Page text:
Previous case series have reported recovery of thyroid and gonadal axes, but recovery from secondary adrenal insufficiency is extremely rare [8, 9]. Indeed, to our knowledge only two previous cases have been reported [8, 9], and secondary adrenal insufficiency is generally considered permanent [10]. Due to the small number of reports of recovery of secondary adrenal insufficiency, it is currently unknown whether any patient factors (e.g. patient’s age), or treatment strategies (e.g. the rapid initiation of high dose glucocorticoids upon presentation) influence recovery. In one previous case series it was reported that high dose steroids do not alter the outcome of pituitary function recovery [5]. Another possibility is that some patients, such as the patient described in this case, do not have complete destruction of ACTH secreting cells (indicated by low, but detectable plasma ACTH). These patients with low but detectable ACTH may have a greater chance of recovery from secondary adrenal insufficiency. Further case studies may help to understand what factors increase the likelihood of recovery of pituitary function.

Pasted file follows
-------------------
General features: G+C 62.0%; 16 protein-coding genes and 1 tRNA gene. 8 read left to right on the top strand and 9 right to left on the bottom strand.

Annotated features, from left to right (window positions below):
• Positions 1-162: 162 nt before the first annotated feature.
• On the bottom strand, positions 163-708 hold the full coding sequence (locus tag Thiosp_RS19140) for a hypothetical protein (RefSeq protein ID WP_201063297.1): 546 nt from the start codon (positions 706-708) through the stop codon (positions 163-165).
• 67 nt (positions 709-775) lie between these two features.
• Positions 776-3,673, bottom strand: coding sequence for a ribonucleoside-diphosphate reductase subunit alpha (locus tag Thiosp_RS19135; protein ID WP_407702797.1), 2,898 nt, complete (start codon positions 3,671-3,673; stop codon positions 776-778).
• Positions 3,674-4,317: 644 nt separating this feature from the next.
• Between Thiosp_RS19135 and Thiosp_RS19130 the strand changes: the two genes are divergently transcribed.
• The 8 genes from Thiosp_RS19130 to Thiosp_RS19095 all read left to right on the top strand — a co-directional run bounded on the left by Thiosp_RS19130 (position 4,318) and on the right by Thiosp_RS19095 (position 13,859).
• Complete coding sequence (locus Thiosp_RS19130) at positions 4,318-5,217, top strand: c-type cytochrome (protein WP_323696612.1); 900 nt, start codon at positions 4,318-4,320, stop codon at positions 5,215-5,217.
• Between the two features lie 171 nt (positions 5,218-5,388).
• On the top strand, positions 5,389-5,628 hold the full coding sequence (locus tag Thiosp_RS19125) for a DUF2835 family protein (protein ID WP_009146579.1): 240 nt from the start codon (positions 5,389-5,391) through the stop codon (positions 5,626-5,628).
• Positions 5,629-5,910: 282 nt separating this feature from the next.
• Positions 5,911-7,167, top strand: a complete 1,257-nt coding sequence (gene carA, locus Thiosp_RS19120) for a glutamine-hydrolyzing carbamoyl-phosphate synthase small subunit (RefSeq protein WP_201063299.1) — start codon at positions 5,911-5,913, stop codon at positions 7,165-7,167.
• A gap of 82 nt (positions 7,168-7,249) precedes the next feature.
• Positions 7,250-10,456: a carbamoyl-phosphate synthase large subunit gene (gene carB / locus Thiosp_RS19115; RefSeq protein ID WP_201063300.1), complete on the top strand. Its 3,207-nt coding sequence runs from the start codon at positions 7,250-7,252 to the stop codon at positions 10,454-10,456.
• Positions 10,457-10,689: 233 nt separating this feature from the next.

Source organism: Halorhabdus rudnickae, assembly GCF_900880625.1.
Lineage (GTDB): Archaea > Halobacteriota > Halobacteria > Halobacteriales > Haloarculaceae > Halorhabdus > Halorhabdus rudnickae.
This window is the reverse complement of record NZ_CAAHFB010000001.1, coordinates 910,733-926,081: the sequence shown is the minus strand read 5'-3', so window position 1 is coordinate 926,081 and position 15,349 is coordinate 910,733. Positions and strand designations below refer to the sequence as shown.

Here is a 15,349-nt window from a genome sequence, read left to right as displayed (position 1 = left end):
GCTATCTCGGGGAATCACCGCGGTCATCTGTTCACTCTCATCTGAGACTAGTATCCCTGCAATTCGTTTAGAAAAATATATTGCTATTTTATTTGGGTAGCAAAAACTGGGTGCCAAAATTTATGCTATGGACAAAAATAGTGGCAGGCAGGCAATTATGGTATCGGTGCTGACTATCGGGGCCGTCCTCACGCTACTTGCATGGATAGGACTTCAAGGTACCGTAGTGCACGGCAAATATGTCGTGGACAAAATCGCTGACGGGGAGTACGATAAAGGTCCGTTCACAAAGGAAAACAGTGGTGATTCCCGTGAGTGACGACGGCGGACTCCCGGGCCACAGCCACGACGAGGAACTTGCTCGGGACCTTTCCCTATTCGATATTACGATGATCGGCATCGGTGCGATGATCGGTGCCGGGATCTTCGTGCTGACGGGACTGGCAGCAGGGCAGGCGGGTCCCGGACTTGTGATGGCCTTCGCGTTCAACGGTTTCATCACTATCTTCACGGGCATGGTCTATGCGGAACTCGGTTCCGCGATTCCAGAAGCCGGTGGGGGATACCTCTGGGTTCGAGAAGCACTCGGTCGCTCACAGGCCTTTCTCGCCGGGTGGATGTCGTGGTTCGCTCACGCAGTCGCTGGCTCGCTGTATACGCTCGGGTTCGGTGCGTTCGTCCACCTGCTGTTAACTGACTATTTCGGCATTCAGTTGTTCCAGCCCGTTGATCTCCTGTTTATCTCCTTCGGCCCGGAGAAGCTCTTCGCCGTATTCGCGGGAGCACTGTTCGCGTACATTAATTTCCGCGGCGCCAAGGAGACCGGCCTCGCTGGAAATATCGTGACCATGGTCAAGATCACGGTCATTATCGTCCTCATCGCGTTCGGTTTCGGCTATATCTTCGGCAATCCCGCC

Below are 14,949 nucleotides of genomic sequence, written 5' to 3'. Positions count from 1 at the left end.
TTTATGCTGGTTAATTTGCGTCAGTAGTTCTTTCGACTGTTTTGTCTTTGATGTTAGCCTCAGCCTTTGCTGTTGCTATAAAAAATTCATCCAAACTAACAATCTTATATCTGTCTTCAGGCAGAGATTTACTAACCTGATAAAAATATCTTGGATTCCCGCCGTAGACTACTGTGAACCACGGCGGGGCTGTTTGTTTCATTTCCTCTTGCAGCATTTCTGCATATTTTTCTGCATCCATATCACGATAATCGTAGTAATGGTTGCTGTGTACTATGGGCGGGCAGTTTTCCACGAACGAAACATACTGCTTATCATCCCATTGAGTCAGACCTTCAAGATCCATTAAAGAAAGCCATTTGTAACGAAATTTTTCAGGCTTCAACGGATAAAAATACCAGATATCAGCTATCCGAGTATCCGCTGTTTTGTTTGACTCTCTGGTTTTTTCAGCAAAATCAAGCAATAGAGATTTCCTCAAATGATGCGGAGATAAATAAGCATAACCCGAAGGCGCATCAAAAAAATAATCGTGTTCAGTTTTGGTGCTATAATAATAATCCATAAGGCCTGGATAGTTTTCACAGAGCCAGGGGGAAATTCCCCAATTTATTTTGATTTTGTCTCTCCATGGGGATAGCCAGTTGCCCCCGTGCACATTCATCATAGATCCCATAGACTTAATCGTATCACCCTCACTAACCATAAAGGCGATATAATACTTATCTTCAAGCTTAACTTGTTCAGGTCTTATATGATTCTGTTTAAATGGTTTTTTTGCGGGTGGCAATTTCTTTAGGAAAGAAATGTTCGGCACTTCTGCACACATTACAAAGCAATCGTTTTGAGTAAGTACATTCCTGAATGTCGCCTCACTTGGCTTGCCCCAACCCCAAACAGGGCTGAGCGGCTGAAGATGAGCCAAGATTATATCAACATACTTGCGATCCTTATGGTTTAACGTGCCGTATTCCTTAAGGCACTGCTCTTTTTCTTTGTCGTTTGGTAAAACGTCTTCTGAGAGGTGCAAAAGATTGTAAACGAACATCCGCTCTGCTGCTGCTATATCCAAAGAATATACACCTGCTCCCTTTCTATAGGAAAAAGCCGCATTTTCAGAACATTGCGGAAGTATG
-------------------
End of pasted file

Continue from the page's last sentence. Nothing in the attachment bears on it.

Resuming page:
The current US prescribing information for ipilimumab recommends holding treatment and initiating glucocorticoids at a dose of 1-2 mg/kg of prednisone or equivalent, in addition to appropriate hormone replacement, in patients who develop hypophysitis (https://packageinserts.bms.com/pi/pi_yervoy.pdf Revised 5/2019, last accessed August 12th 2019). In this case we followed these recommendations and initiated high dose steroids, followed by a rapid taper to physiological replacement doses. In addition to the more commonly considered adverse consequences of glucocorticoid use [11], concerns have been raised as to whether using high doses of steroids to treat irAEs may be associated with reduced tumor response to ICI therapy. A recent retrospective study compared the effect of low-dose and high-dose glucocorticoids on the overall survival (OS) and time to treatment failure (TTF) in patients with melanoma who developed hypophysitis from ICI therapy [12]. Low dose was defined as a maximum average daily dose of 7.5 mg of prednisone or below, and high dose was defined as a maximum average daily dose of greater than 7.5 mg during the initial two month period after the diagnoses of hypophysitis. Both TTF and OS were significantly better in the group that received low dose glucocorticoids, compared with those who received high dose glucocorticoids. Notably, in that study the patients who received high dose glucocorticoids also received significantly fewer total treatment cycles (mean 3.6 ± 0.1), compared with those who were given low dose glucocorticoids (mean 6.4 ± 0.2), which may also have contributed to the observed differences in OS and TTF [12]. Another retrospective study of patients with non-small cell lung cancer treated with anti-PD-1/anti-PD-L1 mAbs, reported a detrimental effect of baseline prednisone use of ≥10 mg/day (or equivalent dosage of another glucocorticoid), compared with < 10 mg/day on overall response rate, progression-free survival, and OS [13]. Not all studies have found that the use of high doses of systemic glucocorticoids for irAEs alter the OS or TTF [14]. Therefore, further studies are needed to examine whether high doses of glucocorticoids adversely affect tumor response and survival, when controlled for differences in treatment duration, and if baseline glucocorticoid use has different effects on tumor response than initiating glucocorticoids to treat irAEs.